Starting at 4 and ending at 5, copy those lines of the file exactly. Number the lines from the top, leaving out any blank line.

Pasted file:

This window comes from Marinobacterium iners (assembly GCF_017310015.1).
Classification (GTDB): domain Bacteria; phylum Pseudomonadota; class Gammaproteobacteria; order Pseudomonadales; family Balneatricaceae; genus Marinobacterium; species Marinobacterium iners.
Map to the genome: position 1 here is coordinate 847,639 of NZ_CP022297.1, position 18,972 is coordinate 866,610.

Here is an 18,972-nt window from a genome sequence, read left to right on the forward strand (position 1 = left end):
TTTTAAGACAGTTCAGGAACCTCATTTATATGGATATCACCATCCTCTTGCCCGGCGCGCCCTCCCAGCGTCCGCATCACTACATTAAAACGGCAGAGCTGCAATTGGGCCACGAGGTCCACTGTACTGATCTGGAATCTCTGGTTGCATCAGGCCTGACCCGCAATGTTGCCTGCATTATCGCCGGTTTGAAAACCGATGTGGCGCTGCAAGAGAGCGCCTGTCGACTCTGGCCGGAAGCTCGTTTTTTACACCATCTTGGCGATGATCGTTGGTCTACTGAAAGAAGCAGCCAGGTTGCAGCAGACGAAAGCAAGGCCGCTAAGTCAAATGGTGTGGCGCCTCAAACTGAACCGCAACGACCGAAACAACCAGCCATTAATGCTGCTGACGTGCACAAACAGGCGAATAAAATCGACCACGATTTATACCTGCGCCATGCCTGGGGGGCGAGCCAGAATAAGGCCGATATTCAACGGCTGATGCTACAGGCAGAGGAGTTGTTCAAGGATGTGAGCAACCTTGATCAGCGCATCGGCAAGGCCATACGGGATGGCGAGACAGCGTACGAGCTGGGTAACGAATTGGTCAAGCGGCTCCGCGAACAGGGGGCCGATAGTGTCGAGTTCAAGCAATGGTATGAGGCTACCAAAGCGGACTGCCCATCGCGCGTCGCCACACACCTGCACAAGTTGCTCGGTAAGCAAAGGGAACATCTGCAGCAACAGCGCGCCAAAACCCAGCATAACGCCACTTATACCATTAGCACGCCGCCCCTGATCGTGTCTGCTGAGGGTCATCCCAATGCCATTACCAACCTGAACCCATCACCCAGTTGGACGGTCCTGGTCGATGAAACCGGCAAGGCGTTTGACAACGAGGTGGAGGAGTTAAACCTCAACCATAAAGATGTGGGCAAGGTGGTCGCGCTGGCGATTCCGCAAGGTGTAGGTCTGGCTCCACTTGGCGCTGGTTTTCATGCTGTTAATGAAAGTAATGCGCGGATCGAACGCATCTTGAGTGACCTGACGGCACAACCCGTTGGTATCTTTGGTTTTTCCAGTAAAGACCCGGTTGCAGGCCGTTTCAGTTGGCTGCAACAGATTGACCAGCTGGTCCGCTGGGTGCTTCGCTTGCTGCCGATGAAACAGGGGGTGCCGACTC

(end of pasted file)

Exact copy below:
Here is an 18,972-nt window from a genome sequence, read left to right on the forward strand (position 1 = left end):
TTTTAAGACAGTTCAGGAACCTCATTTATATGGATATCACCATCCTCTTGCCCGGCGCGCCCTCCCAGCGTCCGCATCACTACATTAAAACGGCAGAGCTGCAATTGGGCCACGAGGTCCACTGTACTGATCTGGAATCTCTGGTTGCATCAGGCCTGACCCGCAATGTTGCCTGCATTATCGCCGGTTTGAAAACCGATGTGGCGCTGCAAGAGAGCGCCTGTCGACTCTGGCCGGAAGCTCGTTTTTTACACCATCTTGGCGATGATCGTTGGTCTACTGAAAGAAGCAGCCAGGTTGCAGCAGACGAAAGCAAGGCCGCTAAGTCAAATGGTGTGGCGCCTCAAACTGAACCGCAACGACCGAAACAACCAGCCATTAATGCTGCTGACGTGCACAAACAGGCGAATAAAATCGACCACGATTTATACCTGCGCCATGCCTGGGGGGCGAGCCAGAATAAGGCCGATATTCAACGGCTGATGCTACAGGCAGAGGAGTTGTTCAAGGATGTGAGCAACCTTGATCAGCGCATCGGCAAGGCCATACGGGATGGCGAGACAGCGTACGAGCTGGGTAACGAATTGGTCAAGCGGCTCCGCGAACAGGGGGCCGATAGTGTCGAGTTCAAGCAATGGTATGAGGCTACCAAAGCGGACTGCCCATCGCGCGTCGCCACACACCTGCACAAGTTGCTCGGTAAGCAAAGGGAACATCTGCAGCAACAGCGCGCCAAAACCCAGCATAACGCCACTTATACCATTAGCACGCCGCCCCTGATCGTGTCTGCTGAGGGTCATCCCAATGCCATTACCAACCTGAACCCATCACCCAGTTGGACGGTCCTGGTCGATGAAACCGGCAAGGCGTTTGACAACGAGGTGGAGGAGTTAAACCTCAACCATAAAGATGTGGGCAAGGTGGTCGCGCTGGCGATTCCGCAAGGTGTAGGTCTGGCTCCACTTGGCGCTGGTTTTCATGCTGTTAATGAAAGTAATGCGCGGATCGAACGCATCTTGAGTGACCTGACGGCACAACCCGTTGGTATCTTTGGTTTTTCCAGTAAAGACCCGGTTGCAGGCCGTTTCAGTTGGCTGCAACAGATTGACCAGCTGGTCCGCTGGGTGCTTCGCTTGCTGCCGATGAAACAGGGGGTGCCGACTC